“Mmmm, that’s great Bass!”


So, Bass Pro isn’t coming to Buffalo.

As my idea of roughing it is Room Service closing early, I didn’t really have a vested interest in the outcome per se. The Canalside development is making positive inroads along the water with the Central Wharf and the surrounding area. Things are showing signs of progress. I don’t think Bass Pro was a deciding factor in well much of anything, but is indicative of a seemingly endless quest on the regional leadership for the “If we can get (fill in name of fictional attraction here), everything will be great, good beer will flow from hydrants, Crystal Beach lollipops will sprout from the trees” and so on.

It would pretty obvious that Buffalo was going to be dropped like the blind date with the nice personality for some time now, even before Congressman Higgins drew his politically motivated line in the sand. While it was long past time for B.P. to shit or get off the pot, the announcement was tantamount to telling us what we already knew. The complaint about toxic attitudes about Bass Pro among the populace rings a little hollow to me. They were offered 35+ million dollars from an area that really can’t afford it, choices of locations, etc. About all we didn’t promise was to still respect them in the morning. Given that ludicrous press conference to celebrate the memorandum to begin to consider to start thinking about possibly contemplating a potential store in 2001 and 9 years of nothing else publicly, while all the while building a number of stores including in Toronto and Auburn, can they really be surprised that the rank and file population was a little full for the shenanigans?

I mean, if I am running Dick’s Sporting Goods or Gander Mountain and have to watch verbal tap dancing, I couldn’t help but wonder “what the hell? Nobody’s subsidizing me, shooooot”

If you take a walk down the marina, and get close to the water, and are generally unplugged from everything, one of the most universally soothing, peace inducing sounds is that of the water lapping up to the land. If you look at the genial populace doing their level best to make the best out of what water access there is, that solves what needs to happen there. One of the truisms to the success stories in and around the city, is that the best regions like Elmwood, Hertel and now sections of Grant become what they are through lots of little things, not because Joel Giambra wanted Waterworld, or Joel Rose doesn’t want anything, Anthony Masiello donning Camos, and Bryan Brown wants to cast aspersions on anything.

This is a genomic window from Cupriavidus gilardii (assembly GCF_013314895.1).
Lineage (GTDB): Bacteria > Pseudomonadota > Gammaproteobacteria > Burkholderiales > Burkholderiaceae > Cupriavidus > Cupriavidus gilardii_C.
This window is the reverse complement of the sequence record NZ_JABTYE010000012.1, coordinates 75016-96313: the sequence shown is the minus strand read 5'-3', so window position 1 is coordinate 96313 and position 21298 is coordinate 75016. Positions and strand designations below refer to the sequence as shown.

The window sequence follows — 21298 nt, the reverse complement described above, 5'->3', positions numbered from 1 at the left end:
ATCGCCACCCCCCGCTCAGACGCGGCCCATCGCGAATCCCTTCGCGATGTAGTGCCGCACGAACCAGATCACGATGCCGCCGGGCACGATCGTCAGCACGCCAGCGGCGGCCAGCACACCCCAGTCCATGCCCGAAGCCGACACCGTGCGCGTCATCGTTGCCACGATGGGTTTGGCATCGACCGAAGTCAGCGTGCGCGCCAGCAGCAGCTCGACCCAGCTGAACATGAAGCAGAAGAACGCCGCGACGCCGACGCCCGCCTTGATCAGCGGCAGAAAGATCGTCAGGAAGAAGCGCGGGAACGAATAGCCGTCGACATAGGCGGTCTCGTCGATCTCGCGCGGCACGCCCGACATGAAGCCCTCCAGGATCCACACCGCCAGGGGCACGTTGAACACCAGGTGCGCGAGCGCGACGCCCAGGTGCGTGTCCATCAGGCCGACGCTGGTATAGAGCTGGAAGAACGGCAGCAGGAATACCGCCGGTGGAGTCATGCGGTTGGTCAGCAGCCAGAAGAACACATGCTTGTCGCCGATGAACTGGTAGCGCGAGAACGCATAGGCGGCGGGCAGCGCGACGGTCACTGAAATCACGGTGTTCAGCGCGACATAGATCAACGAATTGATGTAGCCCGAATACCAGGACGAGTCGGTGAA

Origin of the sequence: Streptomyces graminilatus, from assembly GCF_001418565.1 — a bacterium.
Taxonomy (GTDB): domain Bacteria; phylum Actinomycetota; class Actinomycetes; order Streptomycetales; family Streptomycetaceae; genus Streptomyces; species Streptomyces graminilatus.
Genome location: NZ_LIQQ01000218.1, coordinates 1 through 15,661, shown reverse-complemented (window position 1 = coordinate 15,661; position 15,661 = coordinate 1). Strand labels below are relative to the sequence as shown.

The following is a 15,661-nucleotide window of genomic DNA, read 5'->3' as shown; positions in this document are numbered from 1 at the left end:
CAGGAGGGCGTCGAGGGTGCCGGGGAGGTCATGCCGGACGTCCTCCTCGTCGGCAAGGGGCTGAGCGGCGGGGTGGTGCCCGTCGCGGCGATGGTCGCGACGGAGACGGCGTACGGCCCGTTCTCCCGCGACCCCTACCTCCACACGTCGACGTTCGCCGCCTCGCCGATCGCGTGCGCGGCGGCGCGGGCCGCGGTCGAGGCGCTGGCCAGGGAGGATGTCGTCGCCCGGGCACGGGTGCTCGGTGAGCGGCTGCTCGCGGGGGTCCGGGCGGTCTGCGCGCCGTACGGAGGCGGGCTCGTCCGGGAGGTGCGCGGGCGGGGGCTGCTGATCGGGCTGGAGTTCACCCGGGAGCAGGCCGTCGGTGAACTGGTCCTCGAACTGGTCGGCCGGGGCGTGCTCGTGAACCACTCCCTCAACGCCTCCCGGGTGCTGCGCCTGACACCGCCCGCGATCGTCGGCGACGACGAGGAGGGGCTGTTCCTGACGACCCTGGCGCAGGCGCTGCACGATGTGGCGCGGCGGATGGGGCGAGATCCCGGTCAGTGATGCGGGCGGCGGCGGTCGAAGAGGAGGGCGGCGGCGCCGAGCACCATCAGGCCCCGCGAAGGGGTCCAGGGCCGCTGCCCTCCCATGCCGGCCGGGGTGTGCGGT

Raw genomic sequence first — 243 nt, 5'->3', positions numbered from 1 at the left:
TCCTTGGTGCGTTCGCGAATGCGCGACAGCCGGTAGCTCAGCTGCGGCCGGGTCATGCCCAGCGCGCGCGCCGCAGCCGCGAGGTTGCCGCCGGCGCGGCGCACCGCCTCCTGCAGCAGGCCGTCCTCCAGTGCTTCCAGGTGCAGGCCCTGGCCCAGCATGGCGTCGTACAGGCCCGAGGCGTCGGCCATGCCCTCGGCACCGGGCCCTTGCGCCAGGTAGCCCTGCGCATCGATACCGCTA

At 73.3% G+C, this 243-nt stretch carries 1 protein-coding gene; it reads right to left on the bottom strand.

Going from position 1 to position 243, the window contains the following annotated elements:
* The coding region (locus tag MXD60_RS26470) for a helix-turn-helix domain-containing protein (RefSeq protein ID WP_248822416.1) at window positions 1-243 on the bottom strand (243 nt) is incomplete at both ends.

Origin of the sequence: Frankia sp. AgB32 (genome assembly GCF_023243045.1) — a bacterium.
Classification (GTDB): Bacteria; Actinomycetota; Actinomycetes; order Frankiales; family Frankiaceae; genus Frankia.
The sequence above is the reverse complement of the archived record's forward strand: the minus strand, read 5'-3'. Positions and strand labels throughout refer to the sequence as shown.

The canalside folks are on the right track and turn Benderson’s savviest recruiters loose by all means, but some things seem be slipping under the radar a little bit. Think of the folks squeezing themselves onto the Marina. Can you imagine the populace if they could actually touch the water? Grant Park in Chicago doesn’t have an anchor tenant, but the citizens can get their toes wet and when dry, they want to buy stuff. A city beach be the anchor? That’s crazy talk. Walk through Waverly, Crystal, Sherkston and some of the Canadian beaches and count the New York license plates.

If you build it, they will come, even if the it is a sand castle.

Shops would multiply like rabbits, which could inspire growth of the great programming already taking place at the Central Wharf. Take some of that BP incentives and lock a loyal Buffalo firm like Phillips Lytle or HSBC into some of the new space and you have an instant year round populace to go along with the potential merchants and residents. It’s a crazy thought, but could be a thing.

For years, my dad goes to the attic for the Christmas decorations, some of which are wrapped in a newspaper headline from the Buffalo Evening News, with the line about “Buffalo’s Waterfront ready to take off!” The exclamation point commemorates the 1967 construction of the marina. So, let’s quit mourning the decade long dalliance with B.P. and move on.

There is progress happening and I think will continue be, even without the city lifting it’s collective skirt, asking national chains if “they like to party.”

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